In These New Times

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Chinese official calls for developing countries to impose capital controls

Posted by seumasach on November 5, 2010


5th November, 2010

The Federal Reserve this week said it will pump $600bn (£370bn) into the economy through debt purchases – effectively printing more dollars – to boost employment and growth.

Asian nations fear the effects of extra cash pumping through the financial system, as traders turn from ailing Western economies to the growing Asia-Pacific region to get a better return on their dollars


Global stock markets, which surged ahead of the anticipated stimulus, jumped again on Thursday and Friday. In Asia, Japan’s Nikkei 225 jumped 2.9pc, Australia’s S&P/ASX 200 added 1.2pc, Hong Kong’s Hang Seng 1.3pc and China’s Shanghai Composite 1pc.

However, the Fed’s plan has weakened the dollar further pushing up Asian currencies and heigthening the risks of a currency war. South Korea, Brazil and Indonesia among others have intervened unilaterally in recent weeks to curb the rise in their currencies.

The weakening greenback has prompted warnings of a wave of protectionism and capital control measures by Asian nations to stave off so-called hot money, potentially inflaming tensions ahead of next week’s Group of 20 summit in South Korea.

Xia Bin, a member of the Chinese central bank’s monetary policy committee, branded the stimulus plan “abusive” and warned it could spark a new global downturn.

“If there is no restraint in issuing major global currencies such as the US dollar, the occurrence of another crisis is inevitable,” he said in a Beijing News report.

He called on developing countries to impose capital control measures to “prevent hot money inflows from impacting their economy”.

The Bank of Korea warned that inflows of foreign cash had gathered pace in recent months but could abruptly change direction.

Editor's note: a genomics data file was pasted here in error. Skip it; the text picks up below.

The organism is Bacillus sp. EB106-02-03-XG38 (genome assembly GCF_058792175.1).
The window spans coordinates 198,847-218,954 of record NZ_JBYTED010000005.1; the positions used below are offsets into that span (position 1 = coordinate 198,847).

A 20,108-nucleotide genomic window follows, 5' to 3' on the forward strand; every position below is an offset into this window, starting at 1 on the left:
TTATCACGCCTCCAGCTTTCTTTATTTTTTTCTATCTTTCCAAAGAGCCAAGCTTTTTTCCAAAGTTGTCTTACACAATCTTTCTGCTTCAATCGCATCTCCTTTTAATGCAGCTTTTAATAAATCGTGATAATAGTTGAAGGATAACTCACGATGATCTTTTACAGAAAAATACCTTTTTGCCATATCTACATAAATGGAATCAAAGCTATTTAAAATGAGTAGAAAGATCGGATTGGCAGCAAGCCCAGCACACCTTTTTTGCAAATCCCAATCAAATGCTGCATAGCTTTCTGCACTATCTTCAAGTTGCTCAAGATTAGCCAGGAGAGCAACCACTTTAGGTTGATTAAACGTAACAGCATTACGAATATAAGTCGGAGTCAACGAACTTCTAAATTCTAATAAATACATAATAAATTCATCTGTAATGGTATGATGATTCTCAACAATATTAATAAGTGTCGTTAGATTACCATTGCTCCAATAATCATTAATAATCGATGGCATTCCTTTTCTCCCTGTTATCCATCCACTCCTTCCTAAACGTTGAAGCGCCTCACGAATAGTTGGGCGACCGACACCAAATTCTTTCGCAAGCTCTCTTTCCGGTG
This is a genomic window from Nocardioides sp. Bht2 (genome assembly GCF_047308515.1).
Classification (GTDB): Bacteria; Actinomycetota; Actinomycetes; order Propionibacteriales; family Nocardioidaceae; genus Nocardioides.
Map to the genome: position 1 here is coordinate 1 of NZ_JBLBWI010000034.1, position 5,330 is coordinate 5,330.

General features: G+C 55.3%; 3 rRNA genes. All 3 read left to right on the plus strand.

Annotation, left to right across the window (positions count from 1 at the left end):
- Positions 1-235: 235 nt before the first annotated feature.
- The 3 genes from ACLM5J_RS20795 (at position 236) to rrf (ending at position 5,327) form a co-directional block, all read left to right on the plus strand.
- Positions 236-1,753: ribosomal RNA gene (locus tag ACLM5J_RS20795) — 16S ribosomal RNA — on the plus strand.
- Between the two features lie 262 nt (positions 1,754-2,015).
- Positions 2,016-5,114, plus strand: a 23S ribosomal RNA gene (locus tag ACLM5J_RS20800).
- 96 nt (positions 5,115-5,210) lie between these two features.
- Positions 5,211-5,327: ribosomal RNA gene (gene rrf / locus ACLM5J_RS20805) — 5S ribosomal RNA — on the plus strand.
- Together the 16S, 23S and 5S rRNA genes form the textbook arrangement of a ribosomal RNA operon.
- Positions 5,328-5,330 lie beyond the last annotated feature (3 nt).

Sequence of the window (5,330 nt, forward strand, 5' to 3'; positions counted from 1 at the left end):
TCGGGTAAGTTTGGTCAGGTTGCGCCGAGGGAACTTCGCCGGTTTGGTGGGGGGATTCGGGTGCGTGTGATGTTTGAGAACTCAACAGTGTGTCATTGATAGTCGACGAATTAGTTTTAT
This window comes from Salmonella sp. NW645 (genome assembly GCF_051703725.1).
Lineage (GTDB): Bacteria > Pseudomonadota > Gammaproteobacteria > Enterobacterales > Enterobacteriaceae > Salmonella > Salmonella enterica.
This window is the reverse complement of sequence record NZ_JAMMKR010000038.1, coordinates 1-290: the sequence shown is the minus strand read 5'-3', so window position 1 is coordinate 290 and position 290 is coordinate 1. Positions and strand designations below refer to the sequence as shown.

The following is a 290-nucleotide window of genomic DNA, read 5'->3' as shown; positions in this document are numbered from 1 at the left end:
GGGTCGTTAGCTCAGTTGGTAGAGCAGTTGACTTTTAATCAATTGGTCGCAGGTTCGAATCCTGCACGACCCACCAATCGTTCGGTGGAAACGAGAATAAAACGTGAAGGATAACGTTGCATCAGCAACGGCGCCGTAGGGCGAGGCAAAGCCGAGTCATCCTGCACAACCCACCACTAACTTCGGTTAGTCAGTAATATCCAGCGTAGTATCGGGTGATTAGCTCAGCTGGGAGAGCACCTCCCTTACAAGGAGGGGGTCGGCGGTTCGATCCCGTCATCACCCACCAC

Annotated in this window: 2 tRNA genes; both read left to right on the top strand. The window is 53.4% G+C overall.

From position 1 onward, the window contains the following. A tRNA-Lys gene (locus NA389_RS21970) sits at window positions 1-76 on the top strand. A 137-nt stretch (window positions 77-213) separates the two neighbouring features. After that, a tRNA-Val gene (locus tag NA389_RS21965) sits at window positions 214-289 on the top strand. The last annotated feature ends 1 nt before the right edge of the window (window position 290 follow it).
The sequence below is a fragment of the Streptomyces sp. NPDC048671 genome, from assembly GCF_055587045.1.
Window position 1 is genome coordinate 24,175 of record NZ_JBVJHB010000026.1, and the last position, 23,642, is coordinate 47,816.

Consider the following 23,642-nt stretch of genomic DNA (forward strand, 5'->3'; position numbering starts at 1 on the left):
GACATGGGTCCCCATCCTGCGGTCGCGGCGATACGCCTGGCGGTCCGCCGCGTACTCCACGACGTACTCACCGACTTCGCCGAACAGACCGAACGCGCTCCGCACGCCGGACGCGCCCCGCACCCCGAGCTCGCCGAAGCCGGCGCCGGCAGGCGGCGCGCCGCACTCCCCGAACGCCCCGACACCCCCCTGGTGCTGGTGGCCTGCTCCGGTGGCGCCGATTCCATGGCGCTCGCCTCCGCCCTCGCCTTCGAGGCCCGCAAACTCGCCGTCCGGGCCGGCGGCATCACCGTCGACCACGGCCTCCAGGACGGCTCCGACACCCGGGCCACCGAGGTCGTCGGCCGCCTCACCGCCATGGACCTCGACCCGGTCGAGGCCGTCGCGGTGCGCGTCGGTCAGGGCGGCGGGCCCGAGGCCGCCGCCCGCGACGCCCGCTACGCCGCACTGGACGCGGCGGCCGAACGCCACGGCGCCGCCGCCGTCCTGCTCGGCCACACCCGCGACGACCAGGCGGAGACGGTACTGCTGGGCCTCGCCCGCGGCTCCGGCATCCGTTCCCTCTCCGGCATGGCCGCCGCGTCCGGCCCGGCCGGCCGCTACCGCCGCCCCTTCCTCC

A senior finance ministry official said Seoul would “actively” seek further ways to curb excessive inflows. Foreign investment in South Korean bonds, which plunged after the 2008 collapse of financial services firm Lehman Brothers, started rising in the second half of last year.

Yoon Jeung-Hyun, the Finance Minister, said the government was considering various measures, including a tax on foreign investment in treasury bonds.

Japanese Finance Minister, Yoshihiko Noda, said on Friday that he would keep a “very close eye” on the US moves amid concerns that the yen, which is already at 15-year highs against the dollar, could surge further.

Tokyo stepped into currency markets in September for the first time in six years to try to cap the yen’s rise, which has hammered exporters, seen as key to Japan’s recovery.

Hong Kong Financial Secretary, John Tsang, said the extra money flows would “bring more pressure on our stock and property market” and added: “We will look at the situation closely in the short term.”

Indonesia’s central bank said it viewed foreign capital inflows as a greater threat than price inflation in Southeast Asia’s biggest economy, as it kept its key interest rate unchanged at a historic low of 6.5pc.

Bank Indonesia also ordered commercial banks to raise their reserves to absorb excess funds and stem inflationary pressures. That followed moves in July to curb short-term foreign inflows and reducing the risk of sudden outflows.

Thai Finance Minister Korn Chatikavanij said the country’s central bank governor was “in close talks with his Asian counterparts and if there is a continuous inflow of capital into regional economies, we will put in place measures to curb speculation and prevent serious volatility”


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